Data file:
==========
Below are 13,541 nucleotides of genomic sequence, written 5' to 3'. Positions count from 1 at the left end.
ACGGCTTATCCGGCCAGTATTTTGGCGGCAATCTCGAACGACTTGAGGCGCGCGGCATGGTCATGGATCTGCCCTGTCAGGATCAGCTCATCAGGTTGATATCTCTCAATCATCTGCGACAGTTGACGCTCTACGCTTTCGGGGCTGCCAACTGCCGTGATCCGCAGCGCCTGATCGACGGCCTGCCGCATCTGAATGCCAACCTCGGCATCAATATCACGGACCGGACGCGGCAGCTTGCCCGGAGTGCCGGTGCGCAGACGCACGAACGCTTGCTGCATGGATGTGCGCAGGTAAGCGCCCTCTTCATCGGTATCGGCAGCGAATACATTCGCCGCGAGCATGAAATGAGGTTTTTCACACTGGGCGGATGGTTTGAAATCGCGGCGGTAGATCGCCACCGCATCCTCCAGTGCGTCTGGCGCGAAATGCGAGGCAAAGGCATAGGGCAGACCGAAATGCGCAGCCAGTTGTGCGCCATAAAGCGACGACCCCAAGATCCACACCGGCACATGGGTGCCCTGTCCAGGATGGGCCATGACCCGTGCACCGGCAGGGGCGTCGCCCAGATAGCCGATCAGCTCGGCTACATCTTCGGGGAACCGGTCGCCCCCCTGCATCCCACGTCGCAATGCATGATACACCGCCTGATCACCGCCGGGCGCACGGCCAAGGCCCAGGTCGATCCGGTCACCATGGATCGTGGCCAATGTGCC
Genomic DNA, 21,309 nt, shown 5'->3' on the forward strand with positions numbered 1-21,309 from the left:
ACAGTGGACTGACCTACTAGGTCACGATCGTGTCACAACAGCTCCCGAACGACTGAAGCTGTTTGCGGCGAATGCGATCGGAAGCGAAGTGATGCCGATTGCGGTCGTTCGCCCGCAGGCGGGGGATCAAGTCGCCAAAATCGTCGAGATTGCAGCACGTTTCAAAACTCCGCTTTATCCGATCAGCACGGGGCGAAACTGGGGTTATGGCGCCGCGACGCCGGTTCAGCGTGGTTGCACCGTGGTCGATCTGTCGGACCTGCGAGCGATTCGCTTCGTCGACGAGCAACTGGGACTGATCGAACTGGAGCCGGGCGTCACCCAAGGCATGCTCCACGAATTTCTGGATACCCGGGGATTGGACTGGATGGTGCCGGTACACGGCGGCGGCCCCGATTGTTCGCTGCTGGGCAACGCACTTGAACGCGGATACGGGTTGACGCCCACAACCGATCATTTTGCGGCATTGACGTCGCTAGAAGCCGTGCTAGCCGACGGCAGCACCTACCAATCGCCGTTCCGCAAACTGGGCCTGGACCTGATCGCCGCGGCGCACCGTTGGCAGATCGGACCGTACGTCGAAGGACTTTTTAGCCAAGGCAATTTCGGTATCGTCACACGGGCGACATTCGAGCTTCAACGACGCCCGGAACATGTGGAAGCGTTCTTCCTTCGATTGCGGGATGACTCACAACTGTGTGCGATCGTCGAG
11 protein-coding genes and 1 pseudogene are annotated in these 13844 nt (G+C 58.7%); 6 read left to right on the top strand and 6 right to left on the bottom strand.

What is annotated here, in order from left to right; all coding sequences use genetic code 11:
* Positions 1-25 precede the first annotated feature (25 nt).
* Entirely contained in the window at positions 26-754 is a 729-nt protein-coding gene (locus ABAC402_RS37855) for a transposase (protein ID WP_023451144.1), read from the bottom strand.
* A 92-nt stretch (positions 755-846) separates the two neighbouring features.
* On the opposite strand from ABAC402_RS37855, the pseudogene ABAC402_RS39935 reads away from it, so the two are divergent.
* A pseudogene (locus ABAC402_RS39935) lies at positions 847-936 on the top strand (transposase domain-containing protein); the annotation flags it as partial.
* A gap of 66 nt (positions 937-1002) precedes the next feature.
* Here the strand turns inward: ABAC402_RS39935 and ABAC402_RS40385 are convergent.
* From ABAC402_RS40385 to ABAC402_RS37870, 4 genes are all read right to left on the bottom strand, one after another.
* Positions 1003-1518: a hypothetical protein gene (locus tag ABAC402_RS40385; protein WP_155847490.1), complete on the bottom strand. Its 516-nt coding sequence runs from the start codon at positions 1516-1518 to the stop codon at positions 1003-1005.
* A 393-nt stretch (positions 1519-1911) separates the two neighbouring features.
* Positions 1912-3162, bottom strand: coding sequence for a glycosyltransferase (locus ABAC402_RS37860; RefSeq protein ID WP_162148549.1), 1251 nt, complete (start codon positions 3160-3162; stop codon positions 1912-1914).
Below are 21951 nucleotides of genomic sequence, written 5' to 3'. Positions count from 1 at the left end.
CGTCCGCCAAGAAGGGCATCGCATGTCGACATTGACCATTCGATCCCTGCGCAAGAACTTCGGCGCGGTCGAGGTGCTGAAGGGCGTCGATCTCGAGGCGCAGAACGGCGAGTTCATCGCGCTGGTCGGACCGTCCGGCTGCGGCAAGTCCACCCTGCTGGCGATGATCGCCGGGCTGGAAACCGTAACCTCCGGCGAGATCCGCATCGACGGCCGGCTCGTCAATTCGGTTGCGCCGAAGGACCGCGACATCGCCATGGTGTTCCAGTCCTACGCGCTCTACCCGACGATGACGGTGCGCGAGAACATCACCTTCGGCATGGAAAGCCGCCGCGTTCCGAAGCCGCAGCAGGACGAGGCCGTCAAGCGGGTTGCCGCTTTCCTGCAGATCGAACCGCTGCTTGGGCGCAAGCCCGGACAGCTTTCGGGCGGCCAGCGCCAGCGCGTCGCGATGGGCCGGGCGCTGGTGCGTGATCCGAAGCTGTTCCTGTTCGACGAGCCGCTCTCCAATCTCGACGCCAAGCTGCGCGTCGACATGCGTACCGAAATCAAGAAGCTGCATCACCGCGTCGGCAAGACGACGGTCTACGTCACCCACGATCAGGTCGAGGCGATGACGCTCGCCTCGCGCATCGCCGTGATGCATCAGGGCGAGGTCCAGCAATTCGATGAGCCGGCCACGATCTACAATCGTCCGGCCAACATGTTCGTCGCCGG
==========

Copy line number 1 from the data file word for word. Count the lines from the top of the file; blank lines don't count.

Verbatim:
Below are 13,541 nucleotides of genomic sequence, written 5' to 3'. Positions count from 1 at the left end.